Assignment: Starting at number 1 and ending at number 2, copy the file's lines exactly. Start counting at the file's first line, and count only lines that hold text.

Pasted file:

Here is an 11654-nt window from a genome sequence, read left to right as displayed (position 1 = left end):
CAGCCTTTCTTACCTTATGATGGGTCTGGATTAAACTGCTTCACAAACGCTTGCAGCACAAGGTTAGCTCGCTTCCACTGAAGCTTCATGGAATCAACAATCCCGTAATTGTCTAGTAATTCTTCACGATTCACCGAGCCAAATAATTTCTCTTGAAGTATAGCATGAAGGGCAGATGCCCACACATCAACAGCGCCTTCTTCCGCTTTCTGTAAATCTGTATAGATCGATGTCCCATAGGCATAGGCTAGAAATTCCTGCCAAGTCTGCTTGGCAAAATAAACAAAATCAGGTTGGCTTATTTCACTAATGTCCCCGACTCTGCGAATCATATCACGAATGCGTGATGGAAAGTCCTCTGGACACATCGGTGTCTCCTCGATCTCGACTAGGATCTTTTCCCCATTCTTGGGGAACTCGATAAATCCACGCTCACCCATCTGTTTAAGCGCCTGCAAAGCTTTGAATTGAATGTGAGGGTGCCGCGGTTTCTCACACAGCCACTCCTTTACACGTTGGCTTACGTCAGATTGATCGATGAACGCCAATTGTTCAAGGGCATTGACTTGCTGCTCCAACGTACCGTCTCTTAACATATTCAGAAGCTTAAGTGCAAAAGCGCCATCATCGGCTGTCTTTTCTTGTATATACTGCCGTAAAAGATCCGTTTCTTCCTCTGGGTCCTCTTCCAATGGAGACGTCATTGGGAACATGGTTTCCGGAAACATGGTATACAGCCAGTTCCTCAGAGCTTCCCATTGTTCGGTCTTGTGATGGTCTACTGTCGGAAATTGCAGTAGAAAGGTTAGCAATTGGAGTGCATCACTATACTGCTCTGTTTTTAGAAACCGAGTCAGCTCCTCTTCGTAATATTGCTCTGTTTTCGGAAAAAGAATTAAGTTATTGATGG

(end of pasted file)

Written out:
Here is an 11654-nt window from a genome sequence, read left to right as displayed (position 1 = left end):
CAGCCTTTCTTACCTTATGATGGGTCTGGATTAAACTGCTTCACAAACGCTTGCAGCACAAGGTTAGCTCGCTTCCACTGAAGCTTCATGGAATCAACAATCCCGTAATTGTCTAGTAATTCTTCACGATTCACCGAGCCAAATAATTTCTCTTGAAGTATAGCATGAAGGGCAGATGCCCACACATCAACAGCGCCTTCTTCCGCTTTCTGTAAATCTGTATAGATCGATGTCCCATAGGCATAGGCTAGAAATTCCTGCCAAGTCTGCTTGGCAAAATAAACAAAATCAGGTTGGCTTATTTCACTAATGTCCCCGACTCTGCGAATCATATCACGAATGCGTGATGGAAAGTCCTCTGGACACATCGGTGTCTCCTCGATCTCGACTAGGATCTTTTCCCCATTCTTGGGGAACTCGATAAATCCACGCTCACCCATCTGTTTAAGCGCCTGCAAAGCTTTGAATTGAATGTGAGGGTGCCGCGGTTTCTCACACAGCCACTCCTTTACACGTTGGCTTACGTCAGATTGATCGATGAACGCCAATTGTTCAAGGGCATTGACTTGCTGCTCCAACGTACCGTCTCTTAACATATTCAGAAGCTTAAGTGCAAAAGCGCCATCATCGGCTGTCTTTTCTTGTATATACTGCCGTAAAAGATCCGTTTCTTCCTCTGGGTCCTCTTCCAATGGAGACGTCATTGGGAACATGGTTTCCGGAAACATGGTATACAGCCAGTTCCTCAGAGCTTCCCATTGTTCGGTCTTGTGATGGTCTACTGTCGGAAATTGCAGTAGAAAGGTTAGCAATTGGAGTGCATCACTATACTGCTCTGTTTTTAGAAACCGAGTCAGCTCCTCTTCGTAATATTGCTCTGTTTTCGGAAAAAGAATTAAGTTATTGATGG